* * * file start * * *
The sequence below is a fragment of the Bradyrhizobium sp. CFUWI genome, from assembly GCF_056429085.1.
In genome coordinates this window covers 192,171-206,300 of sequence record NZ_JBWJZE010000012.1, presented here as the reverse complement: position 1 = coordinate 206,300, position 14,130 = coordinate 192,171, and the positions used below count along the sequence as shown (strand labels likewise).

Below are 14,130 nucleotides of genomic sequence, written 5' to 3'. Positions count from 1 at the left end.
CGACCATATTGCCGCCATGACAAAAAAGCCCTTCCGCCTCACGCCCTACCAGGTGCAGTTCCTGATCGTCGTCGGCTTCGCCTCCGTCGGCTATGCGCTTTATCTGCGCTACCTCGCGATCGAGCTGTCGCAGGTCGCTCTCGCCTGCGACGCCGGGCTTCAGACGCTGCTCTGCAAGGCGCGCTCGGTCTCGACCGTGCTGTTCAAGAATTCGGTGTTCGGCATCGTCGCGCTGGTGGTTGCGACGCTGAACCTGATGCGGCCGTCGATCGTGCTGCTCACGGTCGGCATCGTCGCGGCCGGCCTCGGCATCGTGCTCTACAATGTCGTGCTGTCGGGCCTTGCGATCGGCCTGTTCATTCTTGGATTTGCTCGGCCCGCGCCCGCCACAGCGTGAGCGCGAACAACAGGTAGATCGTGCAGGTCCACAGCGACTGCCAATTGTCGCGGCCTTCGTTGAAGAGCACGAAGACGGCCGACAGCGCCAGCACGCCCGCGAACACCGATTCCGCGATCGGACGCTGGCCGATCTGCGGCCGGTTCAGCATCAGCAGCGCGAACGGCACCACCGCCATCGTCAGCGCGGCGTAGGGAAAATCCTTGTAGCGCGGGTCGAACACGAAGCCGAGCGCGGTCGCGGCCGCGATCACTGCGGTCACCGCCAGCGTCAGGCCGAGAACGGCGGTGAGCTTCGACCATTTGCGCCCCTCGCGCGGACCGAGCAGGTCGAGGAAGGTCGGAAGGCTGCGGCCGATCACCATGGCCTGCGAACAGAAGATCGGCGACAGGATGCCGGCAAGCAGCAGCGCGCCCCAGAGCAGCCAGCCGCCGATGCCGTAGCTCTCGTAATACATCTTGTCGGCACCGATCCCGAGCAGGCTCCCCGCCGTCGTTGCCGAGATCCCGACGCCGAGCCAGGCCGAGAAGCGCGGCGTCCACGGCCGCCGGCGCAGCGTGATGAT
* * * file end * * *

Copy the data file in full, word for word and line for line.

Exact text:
The sequence below is a fragment of the Bradyrhizobium sp. CFUWI genome, from assembly GCF_056429085.1.
In genome coordinates this window covers 192,171-206,300 of sequence record NZ_JBWJZE010000012.1, presented here as the reverse complement: position 1 = coordinate 206,300, position 14,130 = coordinate 192,171, and the positions used below count along the sequence as shown (strand labels likewise).

Below are 14,130 nucleotides of genomic sequence, written 5' to 3'. Positions count from 1 at the left end.
CGACCATATTGCCGCCATGACAAAAAAGCCCTTCCGCCTCACGCCCTACCAGGTGCAGTTCCTGATCGTCGTCGGCTTCGCCTCCGTCGGCTATGCGCTTTATCTGCGCTACCTCGCGATCGAGCTGTCGCAGGTCGCTCTCGCCTGCGACGCCGGGCTTCAGACGCTGCTCTGCAAGGCGCGCTCGGTCTCGACCGTGCTGTTCAAGAATTCGGTGTTCGGCATCGTCGCGCTGGTGGTTGCGACGCTGAACCTGATGCGGCCGTCGATCGTGCTGCTCACGGTCGGCATCGTCGCGGCCGGCCTCGGCATCGTGCTCTACAATGTCGTGCTGTCGGGCCTTGCGATCGGCCTGTTCATTCTTGGATTTGCTCGGCCCGCGCCCGCCACAGCGTGAGCGCGAACAACAGGTAGATCGTGCAGGTCCACAGCGACTGCCAATTGTCGCGGCCTTCGTTGAAGAGCACGAAGACGGCCGACAGCGCCAGCACGCCCGCGAACACCGATTCCGCGATCGGACGCTGGCCGATCTGCGGCCGGTTCAGCATCAGCAGCGCGAACGGCACCACCGCCATCGTCAGCGCGGCGTAGGGAAAATCCTTGTAGCGCGGGTCGAACACGAAGCCGAGCGCGGTCGCGGCCGCGATCACTGCGGTCACCGCCAGCGTCAGGCCGAGAACGGCGGTGAGCTTCGACCATTTGCGCCCCTCGCGCGGACCGAGCAGGTCGAGGAAGGTCGGAAGGCTGCGGCCGATCACCATGGCCTGCGAACAGAAGATCGGCGACAGGATGCCGGCAAGCAGCAGCGCGCCCCAGAGCAGCCAGCCGCCGATGCCGTAGCTCTCGTAATACATCTTGTCGGCACCGATCCCGAGCAGGCTCCCCGCCGTCGTTGCCGAGATCCCGACGCCGAGCCAGGCCGAGAAGCGCGGCGTCCACGGCCGCCGGCGCAGCGTGATGAT